Not every destination is a ghost town during the unofficial August holiday.
August is a popular time to travel, especially for Europeans who go on unofficial holiday for the month. Locals in major cities like Amsterdam and Dublin leave their homes to beat the summer heat (often heading for the beach), and while it’s tempting to join, there are plenty of reasons to stay in town.
We found five festivals taking place in Europe next month, from a barbeque fest in Dublin to traditional horse races in Tuscany, plus hotels that will keep you close to the action.
1. Dekmantel Festival
Amsterdam; August 4-7
The Netherlands’ capital will pulse with electronic music when the four-day festival ignites in venues all over Amsterdam. Jam-packed with live performances and DJ acts, the lineup is bigger and more diverse than ever before, which required the festival to expand into such new spaces as EYE, the film museum and arthouse cinema, and Bimhuis, the Dutch concert hall. Not only do attendees get to dance the days away to their favorite techno music, but they also get to do so inside the city’s influential entertainment spaces.
Don’t miss: The Opening Day celebration filled with free activities—from the screening of a documentary about industrial music’s history to a special live radio broadcast by two Amsterdam-based stations.
Where to stay: Conservatorium Hotel
The festival’s expansion means that the Conservatorium—a steel-and-glass, industrial-style property designed by Italian architect Piero Lissoni—is now a convenient hotel option for concert-goers. This 19th-century structure contains 129 rooms and suites, filled with contemporary style and natural lighting from the floor-to-ceiling windows. Situated within the Museum District (home to the Stedelijk Museum and the Van Gogh Museum), the hotel is within walking distance of plenty of attractions worth hitting during music-fest downtime.
2. Edinburgh International Festival
Major theaters and concert halls throughout Scotland’s capital will come alive as they showcase the best of the arts around the globe. The International Festival launched in 1947 to bring people together through artistic expression, and it will continue to do so during this year’s three-week schedule of theater productions, musical performances, and operas. In addition to the shows, travelers can also attend workshops, talks, and even a digital animation of Edinburgh’s history.
Don’t miss: The Young People Awards Ceremony, where a group of young attendees give unbiased feedback about the festival.
Where to stay: The Balmoral
3. The Big Grill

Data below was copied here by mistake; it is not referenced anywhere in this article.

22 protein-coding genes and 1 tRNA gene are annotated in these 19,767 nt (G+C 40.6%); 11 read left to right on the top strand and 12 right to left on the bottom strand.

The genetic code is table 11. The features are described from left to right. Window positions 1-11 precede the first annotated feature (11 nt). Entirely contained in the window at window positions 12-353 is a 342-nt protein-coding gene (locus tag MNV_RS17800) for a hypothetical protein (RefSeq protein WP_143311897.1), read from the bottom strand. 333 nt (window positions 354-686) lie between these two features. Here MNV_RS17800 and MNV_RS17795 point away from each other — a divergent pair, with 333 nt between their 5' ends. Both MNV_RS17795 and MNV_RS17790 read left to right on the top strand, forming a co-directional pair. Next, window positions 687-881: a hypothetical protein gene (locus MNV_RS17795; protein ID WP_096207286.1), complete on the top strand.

Dublin; August 11-14
For most people, Ireland isn’t the first place that comes to mind when planning a barbecue pilgrimage. But for the past three years, Dublin has gathered international grillers together for a four-day geek-out: The Big Grill. This year, barbecue experts from around the globe will gather at Herbert Park and conduct live-fire cooking demonstrations, from a showcase of Southern slow-cooking methods to a session that highlights the differences between asado and Asian barbecue. Guests will also have a chance to join hot wing–eating competitions and taste a wide selection of Irish craft beer, ciders, and spirits.
Don’t miss: The Mallmann-esque cooking demonstration by Brazilian chefs, highlighting techniques that dates back thousands of years.
Where to stay: Number 31
Located in downtown Dublin, Number 31 is a historic boutique guesthouse with beautifully manicured gardens. In addition to its 21 suites and sunken living room, the hotel has a quaint kitchen area with wood tables that hold a morning feast, complete with organic ingredients, house-made bread and jams, and, of course, a traditional full Irish breakfast.
4. Il Palio
Siena, Italy; August 16
Since the 17th century, this bareback horse race—originally created to celebrate the Virgin Mary—has occurred in the Tuscan city of Siena. Today, Il Palio takes place twice a year in the Piazza del Campo, where riders from 10 out of the remaining 17 districts in Siena race around the square to uphold neighborhood pride. On the day of the race, spectators can stand in the piazza (get there early) or book a seat in the stands and on balconies bordering the square.
Don’t miss: Joining the al fresco dinners hosted throughout the districts on the eve of the horse races.
Where to Stay: Campo Regio Relais
A 10-minute walk from the Piazza del Campo will get you to Campo Regio Relais, a six-room boutique hotel housed in a historic building. Admire the surrounding medieval villages (San Gimignano, Volterra, Pienza) as you stroll around or from the hotel’s terrace. And a 10-minute drive gets you to the local train station, where cities like Florence and Pisa are just a short ride away.
Copenhagen’s annual food fest celebrates Denmark’s broad culinary scene. This year’s theme is “Breaking the New,” meant to highlight Nordic cuisine that, over the years, has transformed into an international sensation. Throughout the 10-day festival, more than 100 events are scheduled to take place all over the city: Go crazy at a three-day food fest in Kødbyen (the meatpacking district) or sit down to a six-course midnight meal at one of the city’s most secretive industrial kitchens.
Don’t miss: The debut of two new food documentaries, BUGS and Ants on a Shrimp, showing at the open-air theater in Kødbyen.
Where to Stay: Nimb Hotel
The 17-suite hotel originally opened as a bazaar in 1909 and got a major facelift in 2007, when its foundation was refreshed with Italian marble stucco and Oland granite. Located just a 15-minute walk from the festival, the hotel is situated in the historic Tivoli Gardens, where guests can buy tickets for the amusement park or attend free outdoor concerts until September.